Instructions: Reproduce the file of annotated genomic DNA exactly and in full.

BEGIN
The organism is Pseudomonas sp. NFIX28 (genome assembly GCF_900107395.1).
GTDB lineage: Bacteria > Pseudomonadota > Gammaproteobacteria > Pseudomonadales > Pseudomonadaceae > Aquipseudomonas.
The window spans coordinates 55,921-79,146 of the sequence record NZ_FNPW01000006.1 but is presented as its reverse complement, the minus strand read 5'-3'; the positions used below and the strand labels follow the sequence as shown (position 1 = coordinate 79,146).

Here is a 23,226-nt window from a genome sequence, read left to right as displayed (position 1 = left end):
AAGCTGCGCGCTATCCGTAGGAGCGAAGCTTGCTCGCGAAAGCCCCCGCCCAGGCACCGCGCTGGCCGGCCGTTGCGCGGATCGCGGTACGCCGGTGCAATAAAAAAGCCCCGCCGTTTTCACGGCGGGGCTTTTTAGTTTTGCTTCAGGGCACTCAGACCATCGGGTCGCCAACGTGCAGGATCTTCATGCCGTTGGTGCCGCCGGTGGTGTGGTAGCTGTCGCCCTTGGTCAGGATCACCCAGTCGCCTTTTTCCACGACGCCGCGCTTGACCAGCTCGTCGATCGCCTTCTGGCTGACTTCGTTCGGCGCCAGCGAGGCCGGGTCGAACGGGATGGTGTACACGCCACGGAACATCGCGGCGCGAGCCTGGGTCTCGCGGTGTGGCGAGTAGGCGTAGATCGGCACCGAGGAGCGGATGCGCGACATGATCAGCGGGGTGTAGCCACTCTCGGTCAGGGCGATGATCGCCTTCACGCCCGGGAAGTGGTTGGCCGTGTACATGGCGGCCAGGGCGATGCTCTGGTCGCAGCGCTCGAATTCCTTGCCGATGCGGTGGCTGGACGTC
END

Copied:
The organism is Pseudomonas sp. NFIX28 (genome assembly GCF_900107395.1).
GTDB lineage: Bacteria > Pseudomonadota > Gammaproteobacteria > Pseudomonadales > Pseudomonadaceae > Aquipseudomonas.
The window spans coordinates 55,921-79,146 of the sequence record NZ_FNPW01000006.1 but is presented as its reverse complement, the minus strand read 5'-3'; the positions used below and the strand labels follow the sequence as shown (position 1 = coordinate 79,146).

Here is a 23,226-nt window from a genome sequence, read left to right as displayed (position 1 = left end):
AAGCTGCGCGCTATCCGTAGGAGCGAAGCTTGCTCGCGAAAGCCCCCGCCCAGGCACCGCGCTGGCCGGCCGTTGCGCGGATCGCGGTACGCCGGTGCAATAAAAAAGCCCCGCCGTTTTCACGGCGGGGCTTTTTAGTTTTGCTTCAGGGCACTCAGACCATCGGGTCGCCAACGTGCAGGATCTTCATGCCGTTGGTGCCGCCGGTGGTGTGGTAGCTGTCGCCCTTGGTCAGGATCACCCAGTCGCCTTTTTCCACGACGCCGCGCTTGACCAGCTCGTCGATCGCCTTCTGGCTGACTTCGTTCGGCGCCAGCGAGGCCGGGTCGAACGGGATGGTGTACACGCCACGGAACATCGCGGCGCGAGCCTGGGTCTCGCGGTGTGGCGAGTAGGCGTAGATCGGCACCGAGGAGCGGATGCGCGACATGATCAGCGGGGTGTAGCCACTCTCGGTCAGGGCGATGATCGCCTTCACGCCCGGGAAGTGGTTGGCCGTGTACATGGCGGCCAGGGCGATGCTCTGGTCGCAGCGCTCGAATTCCTTGCCGATGCGGTGGCTGGACGTC